When it comes to dough, yeast, and anything that requires kneading I am like a moth to a flame – despite countless baking fails I can’t resist the dough and always circle back to try again. It’s no secret that I’ve struggled over the years in the bread and dough arena and have a decent-sized list of pizza making, dough kneading, and other yeast-related disasters not to mention some serious pie dough problems. I’ve shared some of those stories here, but some I’ve never written a word about because the results were so sad – but, despite the hurdles and obstacles, I always come back ’round to try, try again. I guess I’ve never given up on the idea that one day I will be able to add “decent baker” to my cooking resume.
The title of “decent baker” means a lot to me, so I’ve been secretly practicing my dough skills using a great pizza dough recipe that I found on An Italian In My Kitchen. My attempts at pizza dough in the past have been so pathetic at times that I gave up the idea of making my own pizza crust at home until I tried Rosemary’s recipe (who, by the way, lives in Italy and shares all of her favorite Italian recipes, some of which are given to her by Italian family members to which I say “yay!”). Long story short: The recipe was a success (I made two pepperoni pizzas and one with artichoke hearts and goat cheese) and I finally figured out what the dough is supposed to feel like once it’s been kneaded enough. For the first time, I made a pizza dough ball that did exactly what it was supposed to do – I give all the credit to Rosemary’s recipe, but I think I, too, deserve a little pat on the back. I finally slowed down, paid attention, and followed the recipe exactly as written and I was rewarded with a pizza crust that was crispy on the bottom with a little bit of chewiness. It was the right thickness, so easy to roll out – unlike the last pizza I made (with store bought dough gasp!) – and it reminded me a bit of the wonderful pizza we ate last summer in Florence. It was a good day.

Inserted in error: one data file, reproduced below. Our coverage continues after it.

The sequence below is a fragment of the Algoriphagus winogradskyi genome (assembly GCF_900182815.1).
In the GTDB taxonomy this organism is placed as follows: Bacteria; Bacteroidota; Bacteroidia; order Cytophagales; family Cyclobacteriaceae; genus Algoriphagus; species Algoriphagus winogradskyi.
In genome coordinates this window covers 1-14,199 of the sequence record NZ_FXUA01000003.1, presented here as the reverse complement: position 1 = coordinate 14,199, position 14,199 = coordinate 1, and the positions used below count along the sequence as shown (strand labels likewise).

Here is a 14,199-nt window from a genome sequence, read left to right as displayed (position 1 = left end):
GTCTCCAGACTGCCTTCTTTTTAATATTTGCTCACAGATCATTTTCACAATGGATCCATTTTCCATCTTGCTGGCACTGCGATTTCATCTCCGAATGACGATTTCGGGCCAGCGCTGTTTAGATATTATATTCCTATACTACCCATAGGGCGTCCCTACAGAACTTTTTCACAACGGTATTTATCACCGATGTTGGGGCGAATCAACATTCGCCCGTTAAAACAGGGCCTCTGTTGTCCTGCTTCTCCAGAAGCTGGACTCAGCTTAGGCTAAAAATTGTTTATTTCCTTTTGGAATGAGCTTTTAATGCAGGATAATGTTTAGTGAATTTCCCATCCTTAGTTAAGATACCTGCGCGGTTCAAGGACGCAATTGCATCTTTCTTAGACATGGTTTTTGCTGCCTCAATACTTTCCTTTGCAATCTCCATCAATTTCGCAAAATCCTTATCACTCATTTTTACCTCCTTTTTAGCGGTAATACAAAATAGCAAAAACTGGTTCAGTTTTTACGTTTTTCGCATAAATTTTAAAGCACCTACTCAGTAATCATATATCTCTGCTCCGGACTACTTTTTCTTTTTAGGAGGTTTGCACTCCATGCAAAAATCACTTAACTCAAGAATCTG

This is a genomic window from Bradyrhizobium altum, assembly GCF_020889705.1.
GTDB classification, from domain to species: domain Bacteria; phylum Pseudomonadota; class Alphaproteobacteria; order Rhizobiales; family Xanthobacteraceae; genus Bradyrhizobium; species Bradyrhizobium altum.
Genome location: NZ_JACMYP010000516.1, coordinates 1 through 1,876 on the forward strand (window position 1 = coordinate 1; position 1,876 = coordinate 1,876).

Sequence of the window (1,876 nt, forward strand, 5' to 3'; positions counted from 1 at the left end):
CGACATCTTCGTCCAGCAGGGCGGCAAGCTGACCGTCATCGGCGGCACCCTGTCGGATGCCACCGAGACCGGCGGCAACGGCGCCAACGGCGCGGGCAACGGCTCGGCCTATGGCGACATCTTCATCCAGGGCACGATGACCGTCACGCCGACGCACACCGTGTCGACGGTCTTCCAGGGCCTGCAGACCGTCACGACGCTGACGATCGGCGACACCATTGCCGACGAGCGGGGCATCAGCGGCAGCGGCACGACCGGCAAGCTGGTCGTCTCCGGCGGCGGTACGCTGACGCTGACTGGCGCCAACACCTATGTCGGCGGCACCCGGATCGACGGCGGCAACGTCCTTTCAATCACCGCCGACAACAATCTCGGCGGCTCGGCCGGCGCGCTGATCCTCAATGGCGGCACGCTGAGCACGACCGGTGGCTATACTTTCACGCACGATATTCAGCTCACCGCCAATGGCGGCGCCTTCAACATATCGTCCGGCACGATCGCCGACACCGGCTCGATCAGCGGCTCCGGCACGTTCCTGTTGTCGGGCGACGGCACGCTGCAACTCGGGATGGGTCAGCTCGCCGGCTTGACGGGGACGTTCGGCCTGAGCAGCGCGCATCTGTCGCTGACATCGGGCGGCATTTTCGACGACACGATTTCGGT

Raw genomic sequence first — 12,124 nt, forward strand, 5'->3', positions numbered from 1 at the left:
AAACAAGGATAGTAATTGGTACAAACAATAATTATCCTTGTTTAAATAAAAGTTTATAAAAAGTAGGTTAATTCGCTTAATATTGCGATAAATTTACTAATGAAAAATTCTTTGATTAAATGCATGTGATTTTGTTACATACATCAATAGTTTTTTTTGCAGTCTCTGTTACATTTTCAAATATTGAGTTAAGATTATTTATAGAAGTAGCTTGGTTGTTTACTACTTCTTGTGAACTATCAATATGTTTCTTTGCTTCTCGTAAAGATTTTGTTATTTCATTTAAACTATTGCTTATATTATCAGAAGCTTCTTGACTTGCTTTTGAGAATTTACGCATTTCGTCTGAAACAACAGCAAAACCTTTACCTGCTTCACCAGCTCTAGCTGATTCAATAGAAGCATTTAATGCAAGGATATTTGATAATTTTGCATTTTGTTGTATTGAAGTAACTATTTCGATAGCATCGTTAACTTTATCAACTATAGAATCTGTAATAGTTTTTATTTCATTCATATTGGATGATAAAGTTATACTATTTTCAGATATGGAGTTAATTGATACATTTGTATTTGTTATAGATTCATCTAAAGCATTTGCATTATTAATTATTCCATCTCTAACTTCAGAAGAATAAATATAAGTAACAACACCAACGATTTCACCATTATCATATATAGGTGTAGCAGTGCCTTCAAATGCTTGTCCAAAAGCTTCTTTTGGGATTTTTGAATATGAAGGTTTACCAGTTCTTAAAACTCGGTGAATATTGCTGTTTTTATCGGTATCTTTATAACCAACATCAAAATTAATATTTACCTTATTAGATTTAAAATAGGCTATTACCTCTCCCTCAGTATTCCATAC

So with a high level of confidence, I left pizza dough behind and set my sites on focaccia with the perfect recipe in hand to try. Steve got me The Tuscan Sun Cookbook: Recipes from Our Italian Kitchen for Christmas and I had yet to cook anything from it. It’s a wonderful book written by Frances & Edward Mayes – Frances wrote the memoir Under the Tuscan Sun that was made into a movie of the same name starring Diane Lane – and it’s full of Tuscan recipes and stories that will make you want to pack your bags, run off to Italy, and drink wine the rest of your days.
The great thing about this recipe is that it’s basic. There aren’t a lot of bells and whistles, which means you focus solely on the bread itself and don’t worry yourself with doctoring it up with a lot of extras, although the author shares some really delicious variations that I’m dying to try after I’ve practiced it a few more times. So, for this first time, I decided it was best to keep it very simple.
It starts out with hot water, yeast, olive oil and flour. After yeast dissolved in the water, which I made sure was exactly 110 degrees Fahrenheit, I slowly added in the flour and stirred it with a fork until it was a big soft mass of dough. I turned it out on my counter, dusted liberally with flour, and proceeded to knead it for about 10ish minutes. While kneading I kept adding flour until the dough came together and was soft and pliable. I then left it to rise in a large bowl that I coated in olive oil. This is what it looked liked after an hour…
Looks good, right?
After punching the dough down I pressed it into my large sheet pan lined with parchment. The dough did exactly what it was supposed to – no pulling back and no tearing.
I covered the pan and let the dough rise another 45 minutes at which point I “dimpled” the dough with my fingertips. The next step is where I goofed up a little – instead of first drizzling olive oil over the top and then sprinkling the herbs, I combined the olive oil with the herbs (I used a dried Italian seasoning mix), which turned it into a paste and made it hard to spread. It was only a minor issue. Oh, and I also sprinkled some kosher salt over the top.
After the second rise I popped the pan into a 400 degree oven for about 20 minutes. At this point I was pretty excited – all signs pointed to success plus my house smelled amazing. Is there anything better than the smell of fresh baked bread?
I let it cool for a few minutes before slicing it…
I noticed my focaccia wasn’t as thick as others I’ve seen and I think that’s due to the second rise — I’m not sure the dough rose enough, but you know what? I’m not too worried about it – the bread tasted great and I was so excited to have produced something that came out looking and tasting so good. Next time I will brush a little more olive oil over the top and let the second rise go a little longer, but for now I’m relishing in this success.
So, the moral of the story? Sometimes the moth doesn’t get burned and is able to turn out a tasty foccacia bread thanks to a good recipe and a little practice.